It seems like half of every day is spent reading other people’s loglines. I suppose it is, though. I’m a logline judge at Karel Segers’ website “Logline It” and have assisted in judging several different logline contests. As a producer at Shark-Eating Man Productions, I receive close to a hundred unsolicited loglines per month; all different structures, techniques, and with varying degrees of effectiveness.
One thing most ALL have in common, though: they’re bad. Really suckey suck-suck awful. Total dogs.
I swear, I feel more like a judge at the Westminster Kennel Club rather than a judge of screenwriter’s loglines.
So, I feel the time has come to share with you, not only my TEN STEPS TO AN EFFECTIVE LOGLINE, but also share with you a copyrighted, trademarked logline formula that I created exclusively for The Script Mentor organization (http://www.thescriptmentor.com). Prior to now, this formula has not been shared with anyone OUTSIDE the organization.
First, I think it helps to understand the PURPOSE of the logline, and there are actually TWO purposes:
A) A logline is a tool with which one can MARKET a concept and/or screenplay.
It is one method by which TPTB (the powers that be) decided is the way a screenwriter (you) can easily communicate a concept to a producer/reader (TPTB) in the shortest amount of time possible, so that person (TPTB) can decide whether or not to invest the time (theirs) or the resources (their employees) to READ the screenplay. A well-written logline tells them two things: the writer can write, and the writer understands the premise of marketable concepts. That’s it. I can judge these two writer’s skills in just one logline. It doesn’t necessarily stop the process at this point, but in 95% of the time, it really does.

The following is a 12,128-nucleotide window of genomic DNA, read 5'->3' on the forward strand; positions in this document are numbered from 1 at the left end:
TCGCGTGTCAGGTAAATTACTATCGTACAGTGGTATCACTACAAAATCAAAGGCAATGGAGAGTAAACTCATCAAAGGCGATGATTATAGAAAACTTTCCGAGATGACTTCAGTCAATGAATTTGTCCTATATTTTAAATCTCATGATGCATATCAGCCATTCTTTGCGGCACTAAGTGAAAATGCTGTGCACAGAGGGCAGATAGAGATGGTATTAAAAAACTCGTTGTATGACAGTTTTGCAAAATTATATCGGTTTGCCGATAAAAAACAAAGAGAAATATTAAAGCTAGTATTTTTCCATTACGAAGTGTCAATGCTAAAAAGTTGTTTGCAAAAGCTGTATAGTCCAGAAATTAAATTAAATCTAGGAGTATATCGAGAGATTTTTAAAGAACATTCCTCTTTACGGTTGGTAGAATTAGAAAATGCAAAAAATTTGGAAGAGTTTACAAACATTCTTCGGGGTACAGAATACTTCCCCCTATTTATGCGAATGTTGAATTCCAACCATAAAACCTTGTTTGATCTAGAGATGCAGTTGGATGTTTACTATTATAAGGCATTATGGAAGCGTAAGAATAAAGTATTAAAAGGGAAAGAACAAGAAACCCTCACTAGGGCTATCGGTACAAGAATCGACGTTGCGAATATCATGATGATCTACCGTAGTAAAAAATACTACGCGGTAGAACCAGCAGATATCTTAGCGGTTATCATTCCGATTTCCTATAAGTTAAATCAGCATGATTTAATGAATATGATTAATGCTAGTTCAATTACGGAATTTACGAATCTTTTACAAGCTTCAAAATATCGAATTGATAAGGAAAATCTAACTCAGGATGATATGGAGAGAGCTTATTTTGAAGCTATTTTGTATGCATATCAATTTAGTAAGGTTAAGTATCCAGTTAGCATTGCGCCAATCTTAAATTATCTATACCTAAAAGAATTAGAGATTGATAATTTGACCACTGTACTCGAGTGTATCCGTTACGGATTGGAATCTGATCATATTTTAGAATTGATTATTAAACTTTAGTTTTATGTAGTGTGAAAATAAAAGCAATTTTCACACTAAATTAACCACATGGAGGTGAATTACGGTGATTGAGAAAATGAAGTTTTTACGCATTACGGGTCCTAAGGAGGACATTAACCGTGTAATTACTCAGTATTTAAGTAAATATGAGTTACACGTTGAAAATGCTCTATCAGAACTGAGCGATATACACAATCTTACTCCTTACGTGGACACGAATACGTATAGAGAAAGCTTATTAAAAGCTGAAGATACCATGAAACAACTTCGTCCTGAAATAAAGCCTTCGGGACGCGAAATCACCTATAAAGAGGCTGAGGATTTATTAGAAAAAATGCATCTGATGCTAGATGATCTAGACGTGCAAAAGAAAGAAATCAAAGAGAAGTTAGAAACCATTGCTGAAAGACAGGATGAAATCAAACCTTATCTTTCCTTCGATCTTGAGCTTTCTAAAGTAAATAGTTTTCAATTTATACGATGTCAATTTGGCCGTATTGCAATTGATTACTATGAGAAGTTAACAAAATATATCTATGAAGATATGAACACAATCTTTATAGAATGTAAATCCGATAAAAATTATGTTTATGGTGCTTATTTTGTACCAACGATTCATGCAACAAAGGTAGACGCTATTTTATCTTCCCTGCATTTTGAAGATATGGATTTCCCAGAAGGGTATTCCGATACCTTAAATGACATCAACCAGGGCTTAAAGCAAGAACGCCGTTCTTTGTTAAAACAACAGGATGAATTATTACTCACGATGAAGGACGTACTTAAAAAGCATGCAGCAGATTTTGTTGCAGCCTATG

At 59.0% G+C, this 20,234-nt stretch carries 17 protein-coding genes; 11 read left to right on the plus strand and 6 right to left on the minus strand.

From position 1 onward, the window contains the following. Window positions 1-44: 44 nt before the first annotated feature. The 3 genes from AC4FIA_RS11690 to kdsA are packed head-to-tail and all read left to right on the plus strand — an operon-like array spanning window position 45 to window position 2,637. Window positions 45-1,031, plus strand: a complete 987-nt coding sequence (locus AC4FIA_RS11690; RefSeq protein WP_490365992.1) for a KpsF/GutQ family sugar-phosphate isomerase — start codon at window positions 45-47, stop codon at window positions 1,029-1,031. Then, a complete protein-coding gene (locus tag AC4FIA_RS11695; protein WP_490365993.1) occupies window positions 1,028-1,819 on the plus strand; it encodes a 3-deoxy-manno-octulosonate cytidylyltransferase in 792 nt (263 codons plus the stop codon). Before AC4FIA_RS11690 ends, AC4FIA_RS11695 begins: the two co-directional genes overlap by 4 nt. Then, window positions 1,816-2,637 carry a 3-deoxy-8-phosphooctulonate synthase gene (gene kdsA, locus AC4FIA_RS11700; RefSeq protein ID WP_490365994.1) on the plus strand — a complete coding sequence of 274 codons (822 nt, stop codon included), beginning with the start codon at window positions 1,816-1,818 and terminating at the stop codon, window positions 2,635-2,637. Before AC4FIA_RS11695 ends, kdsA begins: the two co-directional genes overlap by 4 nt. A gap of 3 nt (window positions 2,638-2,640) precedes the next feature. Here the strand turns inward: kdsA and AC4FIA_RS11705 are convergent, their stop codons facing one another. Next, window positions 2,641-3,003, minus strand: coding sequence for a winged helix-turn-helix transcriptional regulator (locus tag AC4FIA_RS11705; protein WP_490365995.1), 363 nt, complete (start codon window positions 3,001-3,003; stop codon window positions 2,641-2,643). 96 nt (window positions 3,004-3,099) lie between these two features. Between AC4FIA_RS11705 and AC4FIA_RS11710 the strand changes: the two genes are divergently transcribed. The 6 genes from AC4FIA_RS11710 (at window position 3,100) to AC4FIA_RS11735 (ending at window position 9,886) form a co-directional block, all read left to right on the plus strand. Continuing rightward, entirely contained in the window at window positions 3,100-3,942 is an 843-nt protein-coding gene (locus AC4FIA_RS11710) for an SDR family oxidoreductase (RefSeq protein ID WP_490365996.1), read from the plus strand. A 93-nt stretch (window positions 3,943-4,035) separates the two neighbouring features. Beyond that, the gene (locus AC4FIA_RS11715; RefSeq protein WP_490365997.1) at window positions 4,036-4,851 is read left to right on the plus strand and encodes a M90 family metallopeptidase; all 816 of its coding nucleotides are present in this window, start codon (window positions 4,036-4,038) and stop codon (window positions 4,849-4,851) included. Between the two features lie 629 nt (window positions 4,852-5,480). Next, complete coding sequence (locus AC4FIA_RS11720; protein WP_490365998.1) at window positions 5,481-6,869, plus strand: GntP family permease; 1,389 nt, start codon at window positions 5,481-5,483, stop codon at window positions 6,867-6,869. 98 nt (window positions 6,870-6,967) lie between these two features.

B) A logline serves as a compass for writing the screenplay.
Once you have your logline developed, which should ALWAYS be step one in your writing process, you should refer to it constantly as you write. The logline will keep you on course. It doesn’t mean the logline can’t change: it usually does, as your screenplay evolves and improves with better, stronger ideas, plotlines, and even changes in characters and genres. This happens all of the time.
It also helps to know what a logline is NOT:
A) A logline is NOT a tagline.
A tagline is used during the advertising campaign of the movie. In general, the tagline contains very few elements of the story, if any, and it is designed to be catchy and memorable. A logline provides important information about the screenplay.
B) A logline is NOT a short synopsis.
A short synopsis generally includes the first, second and third acts of the story. It is a pared down version of your story, without the details.
Now that we know what a logline IS and ISN’T, how does one go about writing it?
A logline is normally comprised of seven (7) elements, and the more elements included in your logline, the more effective it can be. Why? Because we are sharing more information about your story to TPTB on which they can base their decision.
Quick Review Question: What are TPTB trying to decide again? That’s right- whether or not to request the script to read. Not to BUY it. Not to OPTION it. Not to MAKE it.
To READ it.
Got it? Good. Moving on…
(Continued next week: The Logline Formula: The Seven Elements of an Effective Logline)